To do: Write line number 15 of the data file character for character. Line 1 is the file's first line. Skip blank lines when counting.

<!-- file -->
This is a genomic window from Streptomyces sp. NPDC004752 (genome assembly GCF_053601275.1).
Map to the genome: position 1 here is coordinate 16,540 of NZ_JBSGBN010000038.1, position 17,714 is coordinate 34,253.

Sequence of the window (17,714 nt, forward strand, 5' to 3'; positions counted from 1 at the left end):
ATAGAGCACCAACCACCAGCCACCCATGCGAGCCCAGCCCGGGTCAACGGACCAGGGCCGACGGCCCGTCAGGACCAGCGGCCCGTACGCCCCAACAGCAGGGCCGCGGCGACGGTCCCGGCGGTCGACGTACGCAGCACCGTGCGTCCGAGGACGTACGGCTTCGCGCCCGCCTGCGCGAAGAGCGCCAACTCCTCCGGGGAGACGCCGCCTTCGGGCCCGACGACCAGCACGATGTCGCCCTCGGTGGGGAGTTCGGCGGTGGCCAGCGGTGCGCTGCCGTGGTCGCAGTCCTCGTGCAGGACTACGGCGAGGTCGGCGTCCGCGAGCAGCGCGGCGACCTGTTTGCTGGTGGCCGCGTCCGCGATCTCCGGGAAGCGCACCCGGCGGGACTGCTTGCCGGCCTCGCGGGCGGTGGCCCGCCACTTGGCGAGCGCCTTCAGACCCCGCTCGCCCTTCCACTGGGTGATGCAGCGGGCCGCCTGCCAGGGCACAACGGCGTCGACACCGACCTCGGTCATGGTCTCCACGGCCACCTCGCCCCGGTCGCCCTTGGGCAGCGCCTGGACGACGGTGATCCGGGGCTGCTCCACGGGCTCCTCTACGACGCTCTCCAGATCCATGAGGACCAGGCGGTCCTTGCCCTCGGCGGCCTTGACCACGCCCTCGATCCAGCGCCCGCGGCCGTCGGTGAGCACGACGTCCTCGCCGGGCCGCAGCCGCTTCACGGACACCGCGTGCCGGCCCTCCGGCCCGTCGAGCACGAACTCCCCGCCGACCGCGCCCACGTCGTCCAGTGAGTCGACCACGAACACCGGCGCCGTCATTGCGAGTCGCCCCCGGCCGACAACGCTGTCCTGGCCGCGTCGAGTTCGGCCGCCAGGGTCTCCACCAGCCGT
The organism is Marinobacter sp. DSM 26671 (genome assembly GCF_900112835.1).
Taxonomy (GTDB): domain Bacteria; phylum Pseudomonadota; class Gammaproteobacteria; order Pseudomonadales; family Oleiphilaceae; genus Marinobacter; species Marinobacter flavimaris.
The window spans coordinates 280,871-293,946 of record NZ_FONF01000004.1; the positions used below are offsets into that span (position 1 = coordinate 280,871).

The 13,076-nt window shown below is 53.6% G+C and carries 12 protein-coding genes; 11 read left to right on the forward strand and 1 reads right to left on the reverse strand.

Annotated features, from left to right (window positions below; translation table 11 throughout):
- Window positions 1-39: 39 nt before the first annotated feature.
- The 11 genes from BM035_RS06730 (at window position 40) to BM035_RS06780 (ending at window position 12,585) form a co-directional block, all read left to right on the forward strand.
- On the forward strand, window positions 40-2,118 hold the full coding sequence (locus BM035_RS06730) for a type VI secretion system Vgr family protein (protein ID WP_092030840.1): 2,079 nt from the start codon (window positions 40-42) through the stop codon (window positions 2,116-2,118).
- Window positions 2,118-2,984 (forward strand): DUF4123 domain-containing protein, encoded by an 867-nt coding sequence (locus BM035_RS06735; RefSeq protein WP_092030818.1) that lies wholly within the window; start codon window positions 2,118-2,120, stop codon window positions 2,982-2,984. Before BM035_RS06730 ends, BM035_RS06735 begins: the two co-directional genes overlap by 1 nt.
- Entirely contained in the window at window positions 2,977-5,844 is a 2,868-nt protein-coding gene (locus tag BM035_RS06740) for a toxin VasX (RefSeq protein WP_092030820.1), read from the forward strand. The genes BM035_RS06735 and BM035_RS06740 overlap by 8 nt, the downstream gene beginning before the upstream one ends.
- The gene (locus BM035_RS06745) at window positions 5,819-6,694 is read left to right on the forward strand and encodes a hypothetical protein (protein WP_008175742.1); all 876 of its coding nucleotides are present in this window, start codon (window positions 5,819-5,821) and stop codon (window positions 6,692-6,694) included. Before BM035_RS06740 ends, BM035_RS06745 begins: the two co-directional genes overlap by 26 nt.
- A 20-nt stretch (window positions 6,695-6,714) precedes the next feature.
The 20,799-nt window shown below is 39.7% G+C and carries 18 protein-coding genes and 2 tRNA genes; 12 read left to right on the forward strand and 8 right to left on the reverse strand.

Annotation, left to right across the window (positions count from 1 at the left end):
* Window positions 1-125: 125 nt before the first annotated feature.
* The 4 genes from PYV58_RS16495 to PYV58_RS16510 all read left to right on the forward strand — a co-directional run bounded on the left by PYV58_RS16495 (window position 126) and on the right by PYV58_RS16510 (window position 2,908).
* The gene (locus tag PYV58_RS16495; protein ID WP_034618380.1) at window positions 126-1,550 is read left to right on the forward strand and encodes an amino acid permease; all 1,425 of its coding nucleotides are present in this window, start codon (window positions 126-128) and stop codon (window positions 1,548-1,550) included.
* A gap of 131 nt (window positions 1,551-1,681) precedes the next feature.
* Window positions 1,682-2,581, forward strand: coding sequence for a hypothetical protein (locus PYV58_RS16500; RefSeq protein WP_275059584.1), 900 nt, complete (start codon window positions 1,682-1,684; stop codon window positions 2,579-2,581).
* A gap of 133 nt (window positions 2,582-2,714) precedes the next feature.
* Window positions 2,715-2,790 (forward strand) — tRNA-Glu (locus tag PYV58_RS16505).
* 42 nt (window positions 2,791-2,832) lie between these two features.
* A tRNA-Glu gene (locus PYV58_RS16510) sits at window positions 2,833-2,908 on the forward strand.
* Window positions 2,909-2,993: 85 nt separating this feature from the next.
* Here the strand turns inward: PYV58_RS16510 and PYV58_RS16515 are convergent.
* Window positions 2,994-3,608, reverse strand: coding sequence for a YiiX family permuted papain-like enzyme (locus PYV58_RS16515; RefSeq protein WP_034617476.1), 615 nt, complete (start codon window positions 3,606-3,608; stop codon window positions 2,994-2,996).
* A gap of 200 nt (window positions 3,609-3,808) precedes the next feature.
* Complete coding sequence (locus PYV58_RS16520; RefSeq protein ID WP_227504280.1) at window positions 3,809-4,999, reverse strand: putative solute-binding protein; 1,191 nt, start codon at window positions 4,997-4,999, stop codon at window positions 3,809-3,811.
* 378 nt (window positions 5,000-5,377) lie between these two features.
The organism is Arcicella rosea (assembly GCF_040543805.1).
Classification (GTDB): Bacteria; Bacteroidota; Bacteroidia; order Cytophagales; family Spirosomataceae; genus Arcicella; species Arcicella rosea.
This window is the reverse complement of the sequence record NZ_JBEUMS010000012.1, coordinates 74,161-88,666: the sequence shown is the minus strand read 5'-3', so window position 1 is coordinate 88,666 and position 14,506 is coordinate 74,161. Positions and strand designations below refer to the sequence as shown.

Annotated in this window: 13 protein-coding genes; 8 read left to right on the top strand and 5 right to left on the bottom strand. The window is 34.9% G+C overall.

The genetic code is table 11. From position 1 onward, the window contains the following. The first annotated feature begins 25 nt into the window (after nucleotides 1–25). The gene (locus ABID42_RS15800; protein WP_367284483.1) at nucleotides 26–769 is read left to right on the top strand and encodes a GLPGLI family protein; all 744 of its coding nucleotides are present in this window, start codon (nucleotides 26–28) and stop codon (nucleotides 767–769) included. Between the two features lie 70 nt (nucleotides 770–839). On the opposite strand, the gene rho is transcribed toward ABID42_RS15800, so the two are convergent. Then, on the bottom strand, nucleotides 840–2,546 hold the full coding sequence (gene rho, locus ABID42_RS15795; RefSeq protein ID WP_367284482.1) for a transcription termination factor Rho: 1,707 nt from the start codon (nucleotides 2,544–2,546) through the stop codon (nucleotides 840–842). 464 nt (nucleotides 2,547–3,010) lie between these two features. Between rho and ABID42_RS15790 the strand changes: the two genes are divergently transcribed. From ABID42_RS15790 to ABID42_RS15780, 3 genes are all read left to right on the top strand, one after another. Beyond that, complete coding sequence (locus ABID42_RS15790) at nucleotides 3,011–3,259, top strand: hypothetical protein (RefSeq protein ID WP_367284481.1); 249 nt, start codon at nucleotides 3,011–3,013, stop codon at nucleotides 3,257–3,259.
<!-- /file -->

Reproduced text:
- The gene (locus BM035_RS06745) at window positions 5,819-6,694 is read left to right on the forward strand and encodes a hypothetical protein (protein WP_008175742.1); all 876 of its coding nucleotides are present in this window, start codon (window positions 5,819-5,821) and stop codon (window positions 6,692-6,694) included. Before BM035_RS06740 ends, BM035_RS06745 begins: the two co-directional genes overlap by 26 nt.